Author Archive

Top 6 Considerations in Choosing Your Browser as a Student

an class="thumbnail-image-float-right ssNonEditable">Chrome. Picture by flickr user nDevilTV and licensed under CC BY 2.0.

Today's post is a guest post from Sunny Singh, a student a Stoke Park School Sixth Form in the UK studying A-Levels. (Honestly, I'm not quite sure what that means but it sounds impressive, yeah?) His guest post is about choosing the right browser as a student. If you'd like to write a guest post yourself, shoot us an email!

A web browser is probably the most used tool in the world. Web browsers allow users to enable add ons that can make our browsing experience better or enable Life Hackers such as ourselves to find out how much time is spent on the internet. 
To break down which is the best browser for you, lets think of how college love life is like. 
College love life is fast, it is usually done efficiently, has no strings whatsoever, is intended for the cutest girl, comes with many bonuses and the most important part is the fun. In that perspective let’s look at the some relevant categories and browsers.

For the people who have no idea about how many web browsers there are out for them, here’s a list: Internet Explorer, Google Chrome, Opera, Safari, Firefox, Avant, FlashPeak, Sleipnir, Flock, K-meleon and Maxthon.

Your 6 considerations after the jump!

The Pros and Cons of Moving Home After Graduation

While I may be on spring break, I’m aware that those of us on the semester system have a mere 4 weeks of class left before summer. For the graduating seniors, there are probably many outstanding questions to be answered. A big one is: “What am I doing after graduation?” Another one is, “Will I ...

What Health Care Reform Means for College Students

an class="thumbnail-image-float-right ssNonEditable">Hopefully all of our hearts will keep beating for a long time... Photo by flickr user brykmantra, licensed by CC BY-SA 2.0.

I must admit I'm a bit of a political junkie. I was eagerly tuned in tonight to my Tweetie app while at LMU's senior banquet and ball. I had seen the #hcr hashtags percolating and I knew a decision was eminent. As soon as the story hit the LA Times Twitter stream, I told our table. Then we danced. (Note: While exciting, the dancing was exclusive of the health care decision.) In what seems like the longest political process in the history of the planet, the United States has passed health care reform. Readers from other countries who have had similar measures for nearly a century, bear with us while we make sense of this.

But here at HackCollege the question is: What does this mean for students? The fate of your health care future after the jump!

We’re Going to SXSW!

Hate to say it, but no episode this week. We’re busy packing and getting everything ready for the annual HackCollege outing to the South by Southwest conference in Austin, Texas. Last year was nuts and we’re looking to do it again. Unfortunately, we won’t be throwing a party this year. Big thanks to everyone for ...

Get That Thing Done During Spring Break

Your spring break project could be to imbue Playmobil figures with souls. Photo by flickr user orangeacid. Photo licensed under CC BY 2.0. I haven’t usually been one to head south during spring break. My freshman year, Lesinski and I took an epic road trip around the states of California and Nevada. My sophomore year, ...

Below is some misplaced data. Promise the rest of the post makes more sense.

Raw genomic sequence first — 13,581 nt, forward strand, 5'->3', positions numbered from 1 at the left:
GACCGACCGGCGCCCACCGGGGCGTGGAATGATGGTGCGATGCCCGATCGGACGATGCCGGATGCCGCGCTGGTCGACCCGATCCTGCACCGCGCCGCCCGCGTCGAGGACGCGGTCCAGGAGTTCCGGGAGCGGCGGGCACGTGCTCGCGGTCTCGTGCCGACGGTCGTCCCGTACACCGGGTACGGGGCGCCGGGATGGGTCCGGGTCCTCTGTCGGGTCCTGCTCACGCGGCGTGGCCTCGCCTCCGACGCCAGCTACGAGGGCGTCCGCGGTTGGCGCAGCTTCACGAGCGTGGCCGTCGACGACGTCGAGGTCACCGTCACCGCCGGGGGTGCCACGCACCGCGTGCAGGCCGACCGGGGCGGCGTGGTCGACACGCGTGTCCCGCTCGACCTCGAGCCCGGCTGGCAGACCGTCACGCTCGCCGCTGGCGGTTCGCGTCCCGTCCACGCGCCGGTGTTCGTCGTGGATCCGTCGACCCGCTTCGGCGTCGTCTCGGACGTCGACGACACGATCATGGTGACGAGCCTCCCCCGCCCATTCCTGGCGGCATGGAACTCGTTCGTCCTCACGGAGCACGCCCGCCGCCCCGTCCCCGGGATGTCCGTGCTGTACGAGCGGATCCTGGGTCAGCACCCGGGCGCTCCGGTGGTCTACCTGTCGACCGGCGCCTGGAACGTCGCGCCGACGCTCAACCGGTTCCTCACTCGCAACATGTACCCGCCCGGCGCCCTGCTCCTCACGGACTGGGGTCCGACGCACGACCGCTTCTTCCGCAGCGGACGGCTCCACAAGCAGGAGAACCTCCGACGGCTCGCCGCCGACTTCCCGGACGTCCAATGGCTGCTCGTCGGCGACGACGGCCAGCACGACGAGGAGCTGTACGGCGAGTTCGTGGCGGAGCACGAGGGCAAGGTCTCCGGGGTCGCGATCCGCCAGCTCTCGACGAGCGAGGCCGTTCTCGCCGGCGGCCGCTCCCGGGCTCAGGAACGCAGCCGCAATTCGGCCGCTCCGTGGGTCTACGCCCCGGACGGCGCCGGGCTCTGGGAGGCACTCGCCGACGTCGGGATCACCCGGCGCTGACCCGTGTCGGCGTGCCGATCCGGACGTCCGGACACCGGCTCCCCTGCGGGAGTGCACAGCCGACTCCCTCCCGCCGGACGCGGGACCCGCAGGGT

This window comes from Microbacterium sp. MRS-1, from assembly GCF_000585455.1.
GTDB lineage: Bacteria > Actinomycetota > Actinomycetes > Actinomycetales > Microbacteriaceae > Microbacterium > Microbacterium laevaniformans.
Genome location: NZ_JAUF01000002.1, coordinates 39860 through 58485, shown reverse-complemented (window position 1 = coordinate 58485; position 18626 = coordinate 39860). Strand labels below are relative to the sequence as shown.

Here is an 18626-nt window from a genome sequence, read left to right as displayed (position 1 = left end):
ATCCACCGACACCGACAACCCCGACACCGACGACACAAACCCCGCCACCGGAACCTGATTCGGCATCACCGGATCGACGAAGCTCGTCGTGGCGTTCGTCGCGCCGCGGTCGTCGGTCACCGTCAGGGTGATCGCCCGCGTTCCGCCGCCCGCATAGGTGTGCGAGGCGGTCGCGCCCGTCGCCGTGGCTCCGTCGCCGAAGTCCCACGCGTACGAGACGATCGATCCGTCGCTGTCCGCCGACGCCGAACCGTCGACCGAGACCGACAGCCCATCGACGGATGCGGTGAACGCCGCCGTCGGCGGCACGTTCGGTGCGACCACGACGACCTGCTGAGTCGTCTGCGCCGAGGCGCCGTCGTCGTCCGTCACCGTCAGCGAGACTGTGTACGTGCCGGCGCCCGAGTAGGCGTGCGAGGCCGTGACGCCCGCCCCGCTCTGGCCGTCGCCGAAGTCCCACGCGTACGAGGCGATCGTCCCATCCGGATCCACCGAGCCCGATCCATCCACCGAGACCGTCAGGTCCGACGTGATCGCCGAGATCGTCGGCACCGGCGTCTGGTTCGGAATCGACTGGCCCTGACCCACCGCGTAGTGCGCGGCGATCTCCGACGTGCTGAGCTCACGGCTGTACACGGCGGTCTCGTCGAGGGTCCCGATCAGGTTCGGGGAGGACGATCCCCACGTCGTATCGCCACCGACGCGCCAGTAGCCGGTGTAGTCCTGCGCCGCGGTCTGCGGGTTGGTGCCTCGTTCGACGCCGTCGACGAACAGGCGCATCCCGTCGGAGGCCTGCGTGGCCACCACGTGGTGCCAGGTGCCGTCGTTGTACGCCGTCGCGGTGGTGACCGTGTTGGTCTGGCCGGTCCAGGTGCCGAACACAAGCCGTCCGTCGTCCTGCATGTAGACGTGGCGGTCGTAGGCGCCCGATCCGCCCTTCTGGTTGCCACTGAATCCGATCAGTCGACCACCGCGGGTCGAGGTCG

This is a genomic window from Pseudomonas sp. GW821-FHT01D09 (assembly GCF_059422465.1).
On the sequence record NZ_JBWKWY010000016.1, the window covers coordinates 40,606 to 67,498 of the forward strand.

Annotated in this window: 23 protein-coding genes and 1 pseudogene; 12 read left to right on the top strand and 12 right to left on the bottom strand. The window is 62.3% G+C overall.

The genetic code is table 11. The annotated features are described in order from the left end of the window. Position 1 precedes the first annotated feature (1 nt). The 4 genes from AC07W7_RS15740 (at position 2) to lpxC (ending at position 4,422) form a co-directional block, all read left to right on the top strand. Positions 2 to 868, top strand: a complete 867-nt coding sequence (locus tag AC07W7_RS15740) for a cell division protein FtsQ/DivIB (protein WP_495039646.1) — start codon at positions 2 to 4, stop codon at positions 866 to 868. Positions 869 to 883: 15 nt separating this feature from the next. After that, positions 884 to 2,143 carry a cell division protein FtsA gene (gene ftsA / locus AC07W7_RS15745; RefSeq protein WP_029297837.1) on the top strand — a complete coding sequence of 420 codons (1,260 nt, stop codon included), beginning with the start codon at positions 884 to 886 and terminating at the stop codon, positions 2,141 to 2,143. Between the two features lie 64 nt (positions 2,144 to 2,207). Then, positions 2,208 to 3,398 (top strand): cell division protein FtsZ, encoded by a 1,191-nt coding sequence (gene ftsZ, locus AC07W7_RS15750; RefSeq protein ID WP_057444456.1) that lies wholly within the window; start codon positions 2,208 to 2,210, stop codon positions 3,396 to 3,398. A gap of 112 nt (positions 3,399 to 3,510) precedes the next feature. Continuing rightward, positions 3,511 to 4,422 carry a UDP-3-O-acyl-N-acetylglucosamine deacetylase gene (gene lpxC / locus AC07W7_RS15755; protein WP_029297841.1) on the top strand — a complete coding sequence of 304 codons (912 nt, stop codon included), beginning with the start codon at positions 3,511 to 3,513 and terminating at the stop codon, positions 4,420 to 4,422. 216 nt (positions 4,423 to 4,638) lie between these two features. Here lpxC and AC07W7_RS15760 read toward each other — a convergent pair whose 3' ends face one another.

“The Case Against College Education” via Time

Man, the world runs out of money and the first things to go are golden parachutes and lobbying fees degrees from higher education. Last week, we posted a video from Fox News questioning the value of higher education on political grounds. It garnered quite a few comments. When you look at it, $100,000 is a ...

Guest Post: Summer Research Interships

an class="full-image-float-right ssNonEditable">This is apparently bacteria. I'm not quite sure though, consult Mohammad for more information.

This is a guest post by Mohammad Arfeen from Pre-Med Hell where he writes tips for succeeding as a pre-med student. We weren't planning on covering summer research internships since that's outside our expertises, but he offered to pitch in. In this post he writes about finding a summer research internship in the sciences.

What is a Summer Research Internship?

Summer research internships tend to go by many names such as SURF (summer undergraduate research fellowship), REU (research experience for undergrads), summer research fellowships, student summer research and many more names. Some of these programs are funded by various agencies like the NIH, NSF, HHMI, and others, while others are funded by individual universities. The majority of these programs are very similar in that, they tend to focus on hard science research, last approximately 10 weeks, you are required to work full time in research for those 10 weeks, and they are usually attached with a $3200-$5000 stipend. Some programs include housing, while others require you to find your own. Most applications are due by the middle of February to the first week of March, I have seen the occasional program with a application deadline in April, but I would apply early.

“College Will Make You Stupid”

Oh boy! I am giddy. A clip from the Fox News show Fox and Friends unveiled a new study claiming that college “turns you liberal.” Oh no! It’s the plague! While we don’t discuss sex, politics and religion too much on HackCollege, you can probably take a guess as to which way we lean. This video ...